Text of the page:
CPS said its deficit was $1 billion. That’s a lot of money. CPS has not faced an “historic” deficit like this since last year, when it was $700 million. But at the end of fiscal year they ended with a surplus of $344 million. They manufacture deficits by moving money around from one reserve to another. This year, the deficit was closed with $700 million in “reserve” funds! The entire city is facing deep budget cuts. But charter and contract school budgets are up over $85 million, while the parent group Raise Your Hand reports classroom cuts exceeding $98 million and still counting. Feast for charter/contract schools, and famine for public schools.

Secretary of Education Arne Duncan said “… the best thing that happened to the education system in New Orleans was Hurricane Katrina.” Byrd-Bennett’s colleague at the Broad Foundation Neerav Kingsland, currently CEO of New Schools for New Orleans, has laid out how to develop a portfolio district in the absence of a crisis. In “An Open Letter to Urban Superintendents in the USA,” he advocates not for reform but “relinquishment” to independent school providers. Many of the details may be familiar to CPS parents:

“…take over failing schools from districts and authorize new charter schools. This will give you the pressure and cover your need to be aggressive. Then rigorously approve charters. Give the schools you do approve free facilities. Close failing schools. Repeat for five years. Then utilize alternative human capital providers to grow your talent base.”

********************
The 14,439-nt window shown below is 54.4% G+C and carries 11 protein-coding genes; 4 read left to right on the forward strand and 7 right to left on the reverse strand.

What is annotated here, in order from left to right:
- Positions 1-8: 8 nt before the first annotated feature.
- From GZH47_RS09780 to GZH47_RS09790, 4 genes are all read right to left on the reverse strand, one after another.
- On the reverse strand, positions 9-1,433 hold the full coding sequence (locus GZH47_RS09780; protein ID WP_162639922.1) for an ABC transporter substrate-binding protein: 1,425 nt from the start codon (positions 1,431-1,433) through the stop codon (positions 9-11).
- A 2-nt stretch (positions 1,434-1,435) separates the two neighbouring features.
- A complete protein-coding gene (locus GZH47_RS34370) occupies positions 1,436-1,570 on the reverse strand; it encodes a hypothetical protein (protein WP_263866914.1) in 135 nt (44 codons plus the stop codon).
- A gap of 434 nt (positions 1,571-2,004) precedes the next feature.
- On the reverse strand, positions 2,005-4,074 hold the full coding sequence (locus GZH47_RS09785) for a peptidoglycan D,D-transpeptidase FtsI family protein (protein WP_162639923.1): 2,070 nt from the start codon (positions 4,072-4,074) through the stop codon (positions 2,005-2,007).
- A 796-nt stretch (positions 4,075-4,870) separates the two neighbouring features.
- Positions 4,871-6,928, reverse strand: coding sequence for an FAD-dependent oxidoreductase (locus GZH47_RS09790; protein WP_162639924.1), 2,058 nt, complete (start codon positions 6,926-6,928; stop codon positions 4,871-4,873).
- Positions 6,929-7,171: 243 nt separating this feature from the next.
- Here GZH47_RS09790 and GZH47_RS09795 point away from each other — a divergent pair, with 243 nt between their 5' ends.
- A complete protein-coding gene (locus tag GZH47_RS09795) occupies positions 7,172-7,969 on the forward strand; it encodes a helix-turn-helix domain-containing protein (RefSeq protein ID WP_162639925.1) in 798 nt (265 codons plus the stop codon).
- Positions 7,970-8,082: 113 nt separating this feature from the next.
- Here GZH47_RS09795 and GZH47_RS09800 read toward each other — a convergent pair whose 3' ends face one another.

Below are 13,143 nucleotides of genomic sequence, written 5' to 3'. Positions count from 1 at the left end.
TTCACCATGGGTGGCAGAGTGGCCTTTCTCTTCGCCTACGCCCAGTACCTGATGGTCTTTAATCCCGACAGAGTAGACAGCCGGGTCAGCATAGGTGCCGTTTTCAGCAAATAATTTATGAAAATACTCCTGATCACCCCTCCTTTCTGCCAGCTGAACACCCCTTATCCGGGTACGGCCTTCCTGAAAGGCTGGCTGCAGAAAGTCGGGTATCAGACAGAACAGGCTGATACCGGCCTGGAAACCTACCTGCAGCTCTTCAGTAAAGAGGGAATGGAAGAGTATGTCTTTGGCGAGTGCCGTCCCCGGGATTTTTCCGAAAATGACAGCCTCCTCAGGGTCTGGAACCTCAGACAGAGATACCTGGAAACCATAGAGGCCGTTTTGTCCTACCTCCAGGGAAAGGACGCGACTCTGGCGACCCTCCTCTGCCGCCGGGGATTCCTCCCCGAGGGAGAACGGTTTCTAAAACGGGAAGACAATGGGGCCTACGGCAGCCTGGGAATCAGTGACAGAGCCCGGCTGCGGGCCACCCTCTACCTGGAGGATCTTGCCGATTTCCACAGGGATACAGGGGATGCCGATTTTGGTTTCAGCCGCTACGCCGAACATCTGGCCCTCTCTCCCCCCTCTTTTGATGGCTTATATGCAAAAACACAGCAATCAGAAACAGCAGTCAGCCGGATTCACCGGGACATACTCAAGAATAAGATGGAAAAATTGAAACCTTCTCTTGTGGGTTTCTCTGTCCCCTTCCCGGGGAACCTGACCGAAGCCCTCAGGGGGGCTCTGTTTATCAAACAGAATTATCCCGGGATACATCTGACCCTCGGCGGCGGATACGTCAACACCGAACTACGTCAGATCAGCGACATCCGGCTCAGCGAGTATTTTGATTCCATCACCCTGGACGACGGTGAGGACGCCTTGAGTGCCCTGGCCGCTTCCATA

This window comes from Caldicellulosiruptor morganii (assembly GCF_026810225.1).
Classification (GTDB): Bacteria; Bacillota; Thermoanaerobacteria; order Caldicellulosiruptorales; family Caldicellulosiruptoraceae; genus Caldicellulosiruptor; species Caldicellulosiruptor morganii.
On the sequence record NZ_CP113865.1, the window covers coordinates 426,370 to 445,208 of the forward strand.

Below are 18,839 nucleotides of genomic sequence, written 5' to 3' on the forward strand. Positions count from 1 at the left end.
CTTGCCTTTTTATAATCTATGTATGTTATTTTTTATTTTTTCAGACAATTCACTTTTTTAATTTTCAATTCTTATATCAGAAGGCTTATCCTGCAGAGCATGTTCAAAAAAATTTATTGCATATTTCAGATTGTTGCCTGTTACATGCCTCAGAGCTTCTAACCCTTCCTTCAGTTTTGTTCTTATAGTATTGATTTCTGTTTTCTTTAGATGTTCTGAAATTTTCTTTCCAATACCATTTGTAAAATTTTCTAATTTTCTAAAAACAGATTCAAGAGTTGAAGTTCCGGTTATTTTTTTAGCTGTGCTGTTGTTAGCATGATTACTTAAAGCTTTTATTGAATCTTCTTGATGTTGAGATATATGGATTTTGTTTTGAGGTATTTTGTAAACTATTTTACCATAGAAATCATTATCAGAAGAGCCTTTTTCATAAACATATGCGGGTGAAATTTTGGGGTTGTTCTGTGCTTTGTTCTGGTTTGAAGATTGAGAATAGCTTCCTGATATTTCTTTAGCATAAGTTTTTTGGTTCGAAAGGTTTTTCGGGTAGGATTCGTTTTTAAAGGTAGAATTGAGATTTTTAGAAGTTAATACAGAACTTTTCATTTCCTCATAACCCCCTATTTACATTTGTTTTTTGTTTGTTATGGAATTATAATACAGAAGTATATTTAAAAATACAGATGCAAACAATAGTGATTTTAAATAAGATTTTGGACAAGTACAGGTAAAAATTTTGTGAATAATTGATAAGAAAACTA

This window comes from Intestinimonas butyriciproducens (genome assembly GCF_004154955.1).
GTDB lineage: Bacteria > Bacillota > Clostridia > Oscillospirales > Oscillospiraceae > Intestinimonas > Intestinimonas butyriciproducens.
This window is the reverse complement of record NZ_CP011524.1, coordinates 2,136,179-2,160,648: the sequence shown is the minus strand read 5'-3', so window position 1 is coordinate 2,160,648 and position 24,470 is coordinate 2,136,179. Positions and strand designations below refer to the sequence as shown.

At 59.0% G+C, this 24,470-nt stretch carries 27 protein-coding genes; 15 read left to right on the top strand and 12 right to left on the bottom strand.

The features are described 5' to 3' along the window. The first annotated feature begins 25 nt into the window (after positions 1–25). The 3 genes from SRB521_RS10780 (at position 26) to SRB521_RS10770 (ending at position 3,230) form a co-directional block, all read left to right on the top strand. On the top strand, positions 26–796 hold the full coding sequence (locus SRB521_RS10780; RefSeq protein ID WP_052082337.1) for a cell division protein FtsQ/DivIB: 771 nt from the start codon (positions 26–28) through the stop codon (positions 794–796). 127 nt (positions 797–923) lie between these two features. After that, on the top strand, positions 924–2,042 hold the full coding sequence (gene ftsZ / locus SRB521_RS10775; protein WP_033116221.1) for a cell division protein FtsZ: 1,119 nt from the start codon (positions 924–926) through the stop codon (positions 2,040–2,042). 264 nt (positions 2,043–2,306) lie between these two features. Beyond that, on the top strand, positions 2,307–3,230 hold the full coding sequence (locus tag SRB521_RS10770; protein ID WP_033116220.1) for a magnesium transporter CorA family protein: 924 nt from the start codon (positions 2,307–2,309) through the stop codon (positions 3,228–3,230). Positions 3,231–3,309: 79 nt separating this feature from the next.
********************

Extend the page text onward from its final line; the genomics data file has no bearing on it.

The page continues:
The formula for privatizing districts is the same all over the country: Open charters operated by private organizations. Simultaneously defund neighborhood schools, declare them “failing,” and then close them. Fire certified professional teachers and replace them with temporary, unskilled TFA recruits.

But parents do not want a portfolio district. Parents want strong neighborhood public schools. We believe public education is a social service; they should be run more like a family than a business. It is wrong to operate schools as tax shelters or investment opportunities — because the profit motive distorts outcomes for children. If allowed to continue there will be no public school system in Chicago, but a system of several charter school operators whose investors will profit handsomely off of our kids. As a CPS teacher, my hands are tied. But as a parent and taxpayer, I am willing to take drastic action to save my son’s public school.

Parents and students have been calling for a boycott of school this fall. Only parents can stop this madness. A school boycott will be painful for families, but I think it is worth a parent-led debate and discussion. The alternative is too costly. Once the public schools are gone, they are gone for good.

Timothy Meegan is a nationally board certified teacher at Roosevelt High School, a Chicago public school.